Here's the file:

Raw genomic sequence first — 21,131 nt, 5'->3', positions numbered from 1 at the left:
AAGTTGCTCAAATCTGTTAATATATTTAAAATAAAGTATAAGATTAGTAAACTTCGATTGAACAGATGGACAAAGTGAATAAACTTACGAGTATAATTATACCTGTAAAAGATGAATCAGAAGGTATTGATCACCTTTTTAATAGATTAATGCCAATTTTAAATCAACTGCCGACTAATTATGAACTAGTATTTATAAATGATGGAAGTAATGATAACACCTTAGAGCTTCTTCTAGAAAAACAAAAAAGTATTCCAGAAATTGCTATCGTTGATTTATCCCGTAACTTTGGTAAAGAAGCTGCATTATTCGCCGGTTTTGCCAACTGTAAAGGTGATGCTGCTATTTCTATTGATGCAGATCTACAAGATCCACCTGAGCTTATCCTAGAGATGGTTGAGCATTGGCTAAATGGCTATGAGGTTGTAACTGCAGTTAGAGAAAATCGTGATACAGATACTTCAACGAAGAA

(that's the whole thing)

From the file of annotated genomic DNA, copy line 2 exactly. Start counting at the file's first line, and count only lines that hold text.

AAGTTGCTCAAATCTGTTAATATATTTAAAATAAAGTATAAGATTAGTAAACTTCGATTGAACAGATGGACAAAGTGAATAAACTTACGAGTATAATTATACCTGTAAAAGATGAATCAGAAGGTATTGATCACCTTTTTAATAGATTAATGCCAATTTTAAATCAACTGCCGACTAATTATGAACTAGTATTTATAAATGATGGAAGTAATGATAACACCTTAGAGCTTCTTCTAGAAAAACAAAAAAGTATTCCAGAAATTGCTATCGTTGATTTATCCCGTAACTTTGGTAAAGAAGCTGCATTATTCGCCGGTTTTGCCAACTGTAAAGGTGATGCTGCTATTTCTATTGATGCAGATCTACAAGATCCACCTGAGCTTATCCTAGAGATGGTTGAGCATTGGCTAAATGGCTATGAGGTTGTAACTGCAGTTAGAGAAAATCGTGATACAGATACTTCAACGAAGAA